-ing co-ordination

He returned and closed the front door, making sure it was unlocked.

We play a fun game, trying to remember the day’s coaching tips.

The bullet missed, passing over his head

How do these types of clauses 'coordinate' and why doesn't this one work the same way.

The finished painting, stunning than ever

  • The last one is not grammatical. – Lambie Nov 23 '18 at 21:36
  • Is "the finished painting" a typo for "they finished painting"? – Gary Botnovcan Nov 23 '18 at 22:28

stunning is an adjective, and so it must modify a noun or be predicated of it; it does not coordinate with the main clause. And there is no main clause in that sentence to coordinate with in the first place ( finished is also an adjective), only a noun-phrase, "the finished painting".

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The last sentence is not grammatical. Also, only a person can be "more stunning than ever" because a person can be seen in different outfits or looking different on different occasions.

If you say the painting is stunning, that's OK but it can't be more than ever because then it would sound like a person or that it had a make-over.

Here's a transformation to see how this pattern works:

1) He returned and closed the front door, making sure it was unlocked.

1.a) He returned, closed the front door and made sure it was unlocked.

2) We played a fun game, trying to remember the day’s coaching tips. 2.a) We played a fun game and tried to remember the day's coaching tips. [as we did so].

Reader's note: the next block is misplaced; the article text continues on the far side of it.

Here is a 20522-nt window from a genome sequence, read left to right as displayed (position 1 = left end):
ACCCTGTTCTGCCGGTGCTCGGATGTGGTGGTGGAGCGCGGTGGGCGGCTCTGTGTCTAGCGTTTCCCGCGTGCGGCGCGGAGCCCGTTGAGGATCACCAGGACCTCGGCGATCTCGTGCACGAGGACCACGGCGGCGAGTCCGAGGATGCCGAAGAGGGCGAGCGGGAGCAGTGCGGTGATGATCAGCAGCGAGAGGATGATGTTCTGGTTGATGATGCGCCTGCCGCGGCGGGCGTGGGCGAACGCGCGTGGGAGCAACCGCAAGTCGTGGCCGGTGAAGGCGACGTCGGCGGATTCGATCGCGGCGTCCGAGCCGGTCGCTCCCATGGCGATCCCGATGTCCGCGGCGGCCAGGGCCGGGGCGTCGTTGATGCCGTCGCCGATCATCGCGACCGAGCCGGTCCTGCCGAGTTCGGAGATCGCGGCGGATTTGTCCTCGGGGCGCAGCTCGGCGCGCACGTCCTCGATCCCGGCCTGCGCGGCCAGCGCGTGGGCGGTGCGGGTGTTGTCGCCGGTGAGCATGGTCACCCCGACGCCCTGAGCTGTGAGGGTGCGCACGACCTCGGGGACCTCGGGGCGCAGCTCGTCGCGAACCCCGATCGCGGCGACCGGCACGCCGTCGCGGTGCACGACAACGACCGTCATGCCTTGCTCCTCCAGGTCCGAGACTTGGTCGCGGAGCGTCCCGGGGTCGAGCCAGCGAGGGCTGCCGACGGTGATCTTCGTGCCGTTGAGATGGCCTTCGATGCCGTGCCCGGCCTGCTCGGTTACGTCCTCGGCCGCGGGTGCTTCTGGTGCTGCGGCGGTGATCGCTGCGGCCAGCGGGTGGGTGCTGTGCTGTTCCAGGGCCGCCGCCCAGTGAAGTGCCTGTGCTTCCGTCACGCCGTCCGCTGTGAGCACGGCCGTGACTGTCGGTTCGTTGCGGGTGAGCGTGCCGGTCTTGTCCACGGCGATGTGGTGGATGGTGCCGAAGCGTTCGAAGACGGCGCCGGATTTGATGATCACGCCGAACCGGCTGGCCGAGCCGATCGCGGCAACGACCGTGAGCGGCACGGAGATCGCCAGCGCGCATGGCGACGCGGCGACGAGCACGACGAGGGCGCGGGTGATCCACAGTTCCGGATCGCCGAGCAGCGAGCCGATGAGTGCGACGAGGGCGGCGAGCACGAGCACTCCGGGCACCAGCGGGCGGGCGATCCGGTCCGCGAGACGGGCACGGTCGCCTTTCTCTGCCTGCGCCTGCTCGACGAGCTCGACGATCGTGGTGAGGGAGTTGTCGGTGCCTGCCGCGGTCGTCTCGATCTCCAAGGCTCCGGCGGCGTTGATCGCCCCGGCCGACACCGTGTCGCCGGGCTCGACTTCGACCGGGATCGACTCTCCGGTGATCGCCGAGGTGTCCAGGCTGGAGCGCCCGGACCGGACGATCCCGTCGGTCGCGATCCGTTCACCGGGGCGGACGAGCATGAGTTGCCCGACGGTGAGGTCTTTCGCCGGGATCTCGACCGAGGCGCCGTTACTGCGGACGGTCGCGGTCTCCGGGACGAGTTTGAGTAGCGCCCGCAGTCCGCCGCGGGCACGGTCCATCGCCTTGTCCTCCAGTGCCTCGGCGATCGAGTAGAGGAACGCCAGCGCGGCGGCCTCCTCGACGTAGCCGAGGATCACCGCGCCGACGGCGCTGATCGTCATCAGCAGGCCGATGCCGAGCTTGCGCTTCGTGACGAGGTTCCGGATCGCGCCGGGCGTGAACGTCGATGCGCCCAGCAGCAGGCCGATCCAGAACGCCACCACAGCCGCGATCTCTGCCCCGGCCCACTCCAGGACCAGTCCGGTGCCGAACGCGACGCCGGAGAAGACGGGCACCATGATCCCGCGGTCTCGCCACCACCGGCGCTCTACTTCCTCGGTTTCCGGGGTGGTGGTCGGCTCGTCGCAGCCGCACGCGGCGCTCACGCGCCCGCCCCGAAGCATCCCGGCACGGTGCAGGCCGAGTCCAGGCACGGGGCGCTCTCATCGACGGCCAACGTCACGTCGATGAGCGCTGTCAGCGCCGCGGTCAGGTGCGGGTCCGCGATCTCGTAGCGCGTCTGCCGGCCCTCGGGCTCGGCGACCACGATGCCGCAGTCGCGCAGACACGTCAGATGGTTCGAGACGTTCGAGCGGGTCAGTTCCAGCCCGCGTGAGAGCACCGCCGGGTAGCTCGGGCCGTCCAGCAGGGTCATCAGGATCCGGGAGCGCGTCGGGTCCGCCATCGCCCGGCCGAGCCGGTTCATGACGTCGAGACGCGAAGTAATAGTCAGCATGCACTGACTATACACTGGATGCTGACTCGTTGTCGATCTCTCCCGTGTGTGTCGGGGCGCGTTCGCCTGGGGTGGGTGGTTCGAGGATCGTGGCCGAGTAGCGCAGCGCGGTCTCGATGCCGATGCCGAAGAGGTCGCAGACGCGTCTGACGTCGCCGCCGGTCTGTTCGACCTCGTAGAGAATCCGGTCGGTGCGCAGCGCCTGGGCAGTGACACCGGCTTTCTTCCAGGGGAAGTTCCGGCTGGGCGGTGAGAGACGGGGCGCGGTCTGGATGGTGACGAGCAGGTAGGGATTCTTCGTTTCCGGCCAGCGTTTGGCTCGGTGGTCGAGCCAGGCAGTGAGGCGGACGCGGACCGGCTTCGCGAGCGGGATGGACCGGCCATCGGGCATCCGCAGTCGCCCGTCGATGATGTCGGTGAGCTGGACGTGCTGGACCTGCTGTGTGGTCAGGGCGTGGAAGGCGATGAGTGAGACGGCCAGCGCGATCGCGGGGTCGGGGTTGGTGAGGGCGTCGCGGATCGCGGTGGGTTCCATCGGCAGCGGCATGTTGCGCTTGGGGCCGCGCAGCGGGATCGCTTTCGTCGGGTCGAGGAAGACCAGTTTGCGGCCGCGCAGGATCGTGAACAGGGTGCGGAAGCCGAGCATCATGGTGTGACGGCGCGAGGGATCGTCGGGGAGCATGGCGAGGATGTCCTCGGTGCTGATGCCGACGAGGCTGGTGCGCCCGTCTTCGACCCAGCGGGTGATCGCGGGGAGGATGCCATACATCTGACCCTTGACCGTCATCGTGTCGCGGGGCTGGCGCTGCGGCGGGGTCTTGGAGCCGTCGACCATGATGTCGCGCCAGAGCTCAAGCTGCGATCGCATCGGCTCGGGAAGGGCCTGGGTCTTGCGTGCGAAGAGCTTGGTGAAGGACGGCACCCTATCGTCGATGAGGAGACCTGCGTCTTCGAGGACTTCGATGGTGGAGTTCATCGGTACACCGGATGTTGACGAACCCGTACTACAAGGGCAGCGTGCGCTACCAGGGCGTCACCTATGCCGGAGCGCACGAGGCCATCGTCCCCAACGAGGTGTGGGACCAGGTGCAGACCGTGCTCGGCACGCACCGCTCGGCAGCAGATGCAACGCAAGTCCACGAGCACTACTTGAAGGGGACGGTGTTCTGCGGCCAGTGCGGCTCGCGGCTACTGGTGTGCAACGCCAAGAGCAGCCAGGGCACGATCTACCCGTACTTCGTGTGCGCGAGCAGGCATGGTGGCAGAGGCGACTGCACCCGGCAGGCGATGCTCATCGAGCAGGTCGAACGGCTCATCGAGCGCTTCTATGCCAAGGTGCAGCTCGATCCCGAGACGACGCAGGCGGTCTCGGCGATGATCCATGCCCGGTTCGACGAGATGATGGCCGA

3) The bullet missed him, passing over his head. 3.a) The bullet missed him and passed over this head.

With this one: The finished painting, stunning than ever

you can't do that. First, it is not a sentence with a subject, verb and object.

"The finished painting and stunned more than ever." is a no-go.

And this: The painting was finished, stunning more than ever. is poor semantically as explained above.

The painting was finished and was more stunning than ever.

compare that to:

The bride was dressed, more stunning than ever.= The bride was dressed and was more stunning than ever.

The last one works.

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  • I think you're right that you can't say more stunning than ever about things that don't change. But I don't think that's necessarily restricted to people. For instance: the trees were covered in brightly coloured fall leaves, more stunning than ever. – Jason Bassford Nov 24 '18 at 2:29
  • @Jason, sure but then stunning is an adjective, not a verb, as in: he stunned the rabbit with his hoe by mistake, – Lambie Nov 24 '18 at 16:15
  • Hmm. But I don't consider the bride being (looking) stunning as being any different than the tree being (looking) stunning. However you want to interpret the grammar. (Or the bride stunned me with her dress versus the tree stunned me with its colourful leaves.) I can replace one with the other and have everything function the same way. (Although, again, more only works when there is a comparison to a previous state.) – Jason Bassford Nov 24 '18 at 17:00
  • stunning would have to be an action verb to work: "The car, stunning the animal, drove away quickly." all the other of the OP's examples show that the verbs with ing function as action verbs: make, try and pass. Ergo, the one with the word painting does not work, and does not fit the pattern of the others. So,there's no point in trying to fit a square peg into a round hole here. – Lambie Nov 24 '18 at 17:05

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